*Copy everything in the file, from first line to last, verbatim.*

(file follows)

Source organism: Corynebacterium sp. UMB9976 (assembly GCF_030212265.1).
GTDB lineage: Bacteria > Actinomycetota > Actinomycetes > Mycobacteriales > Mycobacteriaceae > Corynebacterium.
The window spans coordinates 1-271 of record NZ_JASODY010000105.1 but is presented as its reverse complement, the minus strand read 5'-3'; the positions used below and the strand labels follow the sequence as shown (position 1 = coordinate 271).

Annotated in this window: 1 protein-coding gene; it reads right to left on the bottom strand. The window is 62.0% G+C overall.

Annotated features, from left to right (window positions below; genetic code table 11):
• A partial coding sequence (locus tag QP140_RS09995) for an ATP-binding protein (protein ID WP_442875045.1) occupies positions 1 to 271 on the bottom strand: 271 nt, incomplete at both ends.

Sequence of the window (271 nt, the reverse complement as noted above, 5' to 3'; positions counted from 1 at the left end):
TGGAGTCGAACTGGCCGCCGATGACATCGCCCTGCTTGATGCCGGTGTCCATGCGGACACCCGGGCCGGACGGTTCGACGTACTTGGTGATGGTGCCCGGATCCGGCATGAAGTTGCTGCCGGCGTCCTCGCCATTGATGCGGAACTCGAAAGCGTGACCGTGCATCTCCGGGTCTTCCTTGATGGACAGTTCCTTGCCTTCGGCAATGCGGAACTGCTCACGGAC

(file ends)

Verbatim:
Source organism: Corynebacterium sp. UMB9976 (assembly GCF_030212265.1).
GTDB lineage: Bacteria > Actinomycetota > Actinomycetes > Mycobacteriales > Mycobacteriaceae > Corynebacterium.
The window spans coordinates 1-271 of record NZ_JASODY010000105.1 but is presented as its reverse complement, the minus strand read 5'-3'; the positions used below and the strand labels follow the sequence as shown (position 1 = coordinate 271).

Annotated in this window: 1 protein-coding gene; it reads right to left on the bottom strand. The window is 62.0% G+C overall.

Annotated features, from left to right (window positions below; genetic code table 11):
• A partial coding sequence (locus tag QP140_RS09995) for an ATP-binding protein (protein ID WP_442875045.1) occupies positions 1 to 271 on the bottom strand: 271 nt, incomplete at both ends.

Sequence of the window (271 nt, the reverse complement as noted above, 5' to 3'; positions counted from 1 at the left end):
TGGAGTCGAACTGGCCGCCGATGACATCGCCCTGCTTGATGCCGGTGTCCATGCGGACACCCGGGCCGGACGGTTCGACGTACTTGGTGATGGTGCCCGGATCCGGCATGAAGTTGCTGCCGGCGTCCTCGCCATTGATGCGGAACTCGAAAGCGTGACCGTGCATCTCCGGGTCTTCCTTGATGGACAGTTCCTTGCCTTCGGCAATGCGGAACTGCTCACGGAC